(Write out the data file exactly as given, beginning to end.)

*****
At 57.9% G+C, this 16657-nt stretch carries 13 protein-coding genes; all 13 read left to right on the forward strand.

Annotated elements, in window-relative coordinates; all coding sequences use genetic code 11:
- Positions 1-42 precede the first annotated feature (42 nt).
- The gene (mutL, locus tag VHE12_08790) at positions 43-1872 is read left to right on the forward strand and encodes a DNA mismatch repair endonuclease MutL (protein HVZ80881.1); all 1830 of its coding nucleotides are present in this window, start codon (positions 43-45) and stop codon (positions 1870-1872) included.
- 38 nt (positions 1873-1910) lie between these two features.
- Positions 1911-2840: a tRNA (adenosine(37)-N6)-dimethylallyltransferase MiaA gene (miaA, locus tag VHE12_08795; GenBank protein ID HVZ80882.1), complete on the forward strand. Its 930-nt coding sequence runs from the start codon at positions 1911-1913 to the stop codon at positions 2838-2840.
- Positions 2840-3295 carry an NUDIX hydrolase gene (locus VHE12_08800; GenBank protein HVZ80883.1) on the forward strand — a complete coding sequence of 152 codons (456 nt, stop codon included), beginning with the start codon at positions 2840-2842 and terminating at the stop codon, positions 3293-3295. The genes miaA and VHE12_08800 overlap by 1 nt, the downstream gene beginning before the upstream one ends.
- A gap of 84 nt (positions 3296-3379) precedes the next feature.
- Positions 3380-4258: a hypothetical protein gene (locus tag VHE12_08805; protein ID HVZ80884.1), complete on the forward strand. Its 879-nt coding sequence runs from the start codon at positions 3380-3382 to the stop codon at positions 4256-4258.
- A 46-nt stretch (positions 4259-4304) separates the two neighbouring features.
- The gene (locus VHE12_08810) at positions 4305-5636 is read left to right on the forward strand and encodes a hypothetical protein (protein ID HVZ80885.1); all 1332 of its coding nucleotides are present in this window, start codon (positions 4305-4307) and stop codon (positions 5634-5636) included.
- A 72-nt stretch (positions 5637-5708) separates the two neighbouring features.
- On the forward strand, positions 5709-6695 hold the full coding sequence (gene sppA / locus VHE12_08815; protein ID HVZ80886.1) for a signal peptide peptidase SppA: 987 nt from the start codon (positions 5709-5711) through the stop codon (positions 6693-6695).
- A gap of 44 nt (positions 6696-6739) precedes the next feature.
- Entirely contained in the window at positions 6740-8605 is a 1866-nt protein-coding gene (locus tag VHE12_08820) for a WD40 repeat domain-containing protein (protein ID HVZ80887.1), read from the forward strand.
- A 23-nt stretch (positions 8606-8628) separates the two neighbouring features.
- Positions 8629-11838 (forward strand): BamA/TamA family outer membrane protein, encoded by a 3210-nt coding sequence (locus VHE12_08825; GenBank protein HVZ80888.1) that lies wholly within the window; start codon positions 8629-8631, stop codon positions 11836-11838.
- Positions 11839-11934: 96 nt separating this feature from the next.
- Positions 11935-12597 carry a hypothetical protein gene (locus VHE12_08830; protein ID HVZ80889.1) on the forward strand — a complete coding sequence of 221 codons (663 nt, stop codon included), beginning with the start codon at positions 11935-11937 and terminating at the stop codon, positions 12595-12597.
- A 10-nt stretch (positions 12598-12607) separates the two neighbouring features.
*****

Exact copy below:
At 57.9% G+C, this 16657-nt stretch carries 13 protein-coding genes; all 13 read left to right on the forward strand.

Annotated elements, in window-relative coordinates; all coding sequences use genetic code 11:
- Positions 1-42 precede the first annotated feature (42 nt).
- The gene (mutL, locus tag VHE12_08790) at positions 43-1872 is read left to right on the forward strand and encodes a DNA mismatch repair endonuclease MutL (protein HVZ80881.1); all 1830 of its coding nucleotides are present in this window, start codon (positions 43-45) and stop codon (positions 1870-1872) included.
- 38 nt (positions 1873-1910) lie between these two features.
- Positions 1911-2840: a tRNA (adenosine(37)-N6)-dimethylallyltransferase MiaA gene (miaA, locus tag VHE12_08795; GenBank protein ID HVZ80882.1), complete on the forward strand. Its 930-nt coding sequence runs from the start codon at positions 1911-1913 to the stop codon at positions 2838-2840.
- Positions 2840-3295 carry an NUDIX hydrolase gene (locus VHE12_08800; GenBank protein HVZ80883.1) on the forward strand — a complete coding sequence of 152 codons (456 nt, stop codon included), beginning with the start codon at positions 2840-2842 and terminating at the stop codon, positions 3293-3295. The genes miaA and VHE12_08800 overlap by 1 nt, the downstream gene beginning before the upstream one ends.
- A gap of 84 nt (positions 3296-3379) precedes the next feature.
- Positions 3380-4258: a hypothetical protein gene (locus tag VHE12_08805; protein ID HVZ80884.1), complete on the forward strand. Its 879-nt coding sequence runs from the start codon at positions 3380-3382 to the stop codon at positions 4256-4258.
- A 46-nt stretch (positions 4259-4304) separates the two neighbouring features.
- The gene (locus VHE12_08810) at positions 4305-5636 is read left to right on the forward strand and encodes a hypothetical protein (protein ID HVZ80885.1); all 1332 of its coding nucleotides are present in this window, start codon (positions 4305-4307) and stop codon (positions 5634-5636) included.
- A 72-nt stretch (positions 5637-5708) separates the two neighbouring features.
- On the forward strand, positions 5709-6695 hold the full coding sequence (gene sppA / locus VHE12_08815; protein ID HVZ80886.1) for a signal peptide peptidase SppA: 987 nt from the start codon (positions 5709-5711) through the stop codon (positions 6693-6695).
- A gap of 44 nt (positions 6696-6739) precedes the next feature.
- Entirely contained in the window at positions 6740-8605 is a 1866-nt protein-coding gene (locus tag VHE12_08820) for a WD40 repeat domain-containing protein (protein ID HVZ80887.1), read from the forward strand.
- A 23-nt stretch (positions 8606-8628) separates the two neighbouring features.
- Positions 8629-11838 (forward strand): BamA/TamA family outer membrane protein, encoded by a 3210-nt coding sequence (locus VHE12_08825; GenBank protein HVZ80888.1) that lies wholly within the window; start codon positions 8629-8631, stop codon positions 11836-11838.
- Positions 11839-11934: 96 nt separating this feature from the next.
- Positions 11935-12597 carry a hypothetical protein gene (locus VHE12_08830; protein ID HVZ80889.1) on the forward strand — a complete coding sequence of 221 codons (663 nt, stop codon included), beginning with the start codon at positions 11935-11937 and terminating at the stop codon, positions 12595-12597.
- A 10-nt stretch (positions 12598-12607) separates the two neighbouring features.